A leading report in Israel news paper state that Israel invites fres money into the country to forge new research in the field of biomedical, nano technology, defense and agriculture. As big banks set up their centers, Israel could become the center of new capital and money flows thus helping the world to take notice of this small nation. It may just be time for Israel to start taking the world lime light and ultimately to become a stumbling block to the whole world.“In that day I will make Jerusalem a stumbling block for all people; all that burden themselves with it shall be cut in pieces, though all the people of the earth gather against it.” (Zechariah 12:3)
The Israel News paper notes:
A new Israeli initiative is attempting to convince international banks to set up research & development centers in Israel by having the country pay part of the employees’ salaries.
In an interview he gave to Bloomberg on Monday, Finance Ministry Director General Haim Shani said that Israel’s government will pay as much as 50 percent of the workers’ wages at the banks’ R&D units for up to five years. The amount of payment by the government will vary depending on whether the center is based in the central part of Israel or in the periphery, as well as on the level of salary.
The reason for the initiative, explained Shani, is that “We want to attract large financial services companies, particularly big banks. It will make part of their competitive advantage in the years to come.”
Shani is currently conducting meetings with officials at US financial companies. Several months ago he conducted meetings in the UK.
The economic news out of Israel has been positive despite hard economic times for many other countries during the recent recession. This past May, Israel was accepted into the Organization for Economic Cooperation and Development (OECD) and it was also recently announced that Jerusalem was chosen as the venue for the annual OECD conference in October. Tourism ministers from the 31 countries in the OECD will attend the meeting which will be attended by President Shimon Peres, Prime Minister Binyamin Netanyahu and Bank of Israel Governor Stanley Fischer.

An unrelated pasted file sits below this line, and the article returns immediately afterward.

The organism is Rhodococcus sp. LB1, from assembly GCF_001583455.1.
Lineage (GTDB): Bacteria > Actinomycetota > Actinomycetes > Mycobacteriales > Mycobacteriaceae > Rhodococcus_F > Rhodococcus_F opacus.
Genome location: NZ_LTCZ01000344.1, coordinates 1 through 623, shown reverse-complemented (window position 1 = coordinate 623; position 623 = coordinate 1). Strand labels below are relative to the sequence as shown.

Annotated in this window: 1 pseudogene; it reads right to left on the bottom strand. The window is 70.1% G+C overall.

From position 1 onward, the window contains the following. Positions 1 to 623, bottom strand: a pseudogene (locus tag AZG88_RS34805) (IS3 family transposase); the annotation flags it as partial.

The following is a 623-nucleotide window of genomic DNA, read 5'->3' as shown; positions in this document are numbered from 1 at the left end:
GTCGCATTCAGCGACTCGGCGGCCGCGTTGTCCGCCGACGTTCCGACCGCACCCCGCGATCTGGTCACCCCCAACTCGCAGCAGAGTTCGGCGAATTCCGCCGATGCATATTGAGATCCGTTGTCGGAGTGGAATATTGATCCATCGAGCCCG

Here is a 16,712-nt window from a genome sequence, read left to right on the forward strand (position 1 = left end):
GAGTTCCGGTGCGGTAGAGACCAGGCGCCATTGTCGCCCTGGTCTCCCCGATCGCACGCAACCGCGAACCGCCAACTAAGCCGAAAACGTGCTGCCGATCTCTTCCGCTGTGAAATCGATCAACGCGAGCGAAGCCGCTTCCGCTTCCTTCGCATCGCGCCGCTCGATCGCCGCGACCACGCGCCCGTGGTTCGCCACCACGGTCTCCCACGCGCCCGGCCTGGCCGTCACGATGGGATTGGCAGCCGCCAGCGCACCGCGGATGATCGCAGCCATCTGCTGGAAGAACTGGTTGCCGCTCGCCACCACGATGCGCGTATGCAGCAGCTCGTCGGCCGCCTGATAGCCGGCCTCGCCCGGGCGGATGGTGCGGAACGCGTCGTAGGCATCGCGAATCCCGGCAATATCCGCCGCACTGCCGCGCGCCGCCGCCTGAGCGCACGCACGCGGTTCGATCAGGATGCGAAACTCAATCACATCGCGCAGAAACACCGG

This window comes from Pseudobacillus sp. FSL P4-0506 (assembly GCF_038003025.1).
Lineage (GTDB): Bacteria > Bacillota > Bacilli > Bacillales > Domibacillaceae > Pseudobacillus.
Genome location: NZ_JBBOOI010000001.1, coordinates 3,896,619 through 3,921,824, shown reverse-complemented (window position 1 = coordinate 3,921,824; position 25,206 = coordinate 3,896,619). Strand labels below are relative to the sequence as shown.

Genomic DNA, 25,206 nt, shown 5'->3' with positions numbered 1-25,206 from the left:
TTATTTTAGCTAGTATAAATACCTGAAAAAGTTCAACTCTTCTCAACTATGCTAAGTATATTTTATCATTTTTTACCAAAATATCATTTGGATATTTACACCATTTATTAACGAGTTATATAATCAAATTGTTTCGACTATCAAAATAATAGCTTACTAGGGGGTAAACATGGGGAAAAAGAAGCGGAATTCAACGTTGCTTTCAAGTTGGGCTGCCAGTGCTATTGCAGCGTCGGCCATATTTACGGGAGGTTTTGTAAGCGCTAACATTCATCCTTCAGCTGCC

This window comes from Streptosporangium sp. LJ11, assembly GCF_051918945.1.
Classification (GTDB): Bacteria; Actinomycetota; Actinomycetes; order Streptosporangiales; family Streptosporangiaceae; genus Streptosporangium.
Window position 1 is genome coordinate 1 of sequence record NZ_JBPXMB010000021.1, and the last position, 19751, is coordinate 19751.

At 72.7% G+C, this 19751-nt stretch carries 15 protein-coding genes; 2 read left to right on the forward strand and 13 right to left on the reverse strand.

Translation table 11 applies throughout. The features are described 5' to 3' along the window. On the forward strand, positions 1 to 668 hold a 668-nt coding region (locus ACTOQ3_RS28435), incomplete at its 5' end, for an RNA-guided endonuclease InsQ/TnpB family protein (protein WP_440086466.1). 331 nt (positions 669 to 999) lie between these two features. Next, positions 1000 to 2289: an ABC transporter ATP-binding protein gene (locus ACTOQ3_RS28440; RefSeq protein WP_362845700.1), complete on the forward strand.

Israel has also historically invested in research. In 2008, for example, the country spent 4.9 percent of its GDP on R&D.
Israel, being the greatest per capita producer of technology in the world, wants to capitalize on this industry. The country is already home to R&D centers for companies such as Intel, IBM, Motorola, Cisco and Hewlett-Packard. Approximately 35,000 Israelis are employed in R&D. Technology exports from Israel rose an annualized 68 percent in the first 11 months in 2009.
According to a recent forecast by Israel’s Finance Ministry, the country’s economy will grow by 3.6 percent this year, according to a June 6 Finance Ministry forecast, and by 3.8 percent next year.
Shani’s initiative is, in fact, about much more than just bringing more R&D to Israel. He also hopes that if his proposed program is successful, it will result in more new immigrants being lured to the country and reverse brain drain.. “We know there are people who would like to return or make aliyah,” he said. “It’s part of a larger strategy of bringing minds back to Israel.”
This comes at a time when Israel is negotiating with Tony Blair led World Quartet Nations of US,UN EU and Russsia for a peace settlement with Palestine.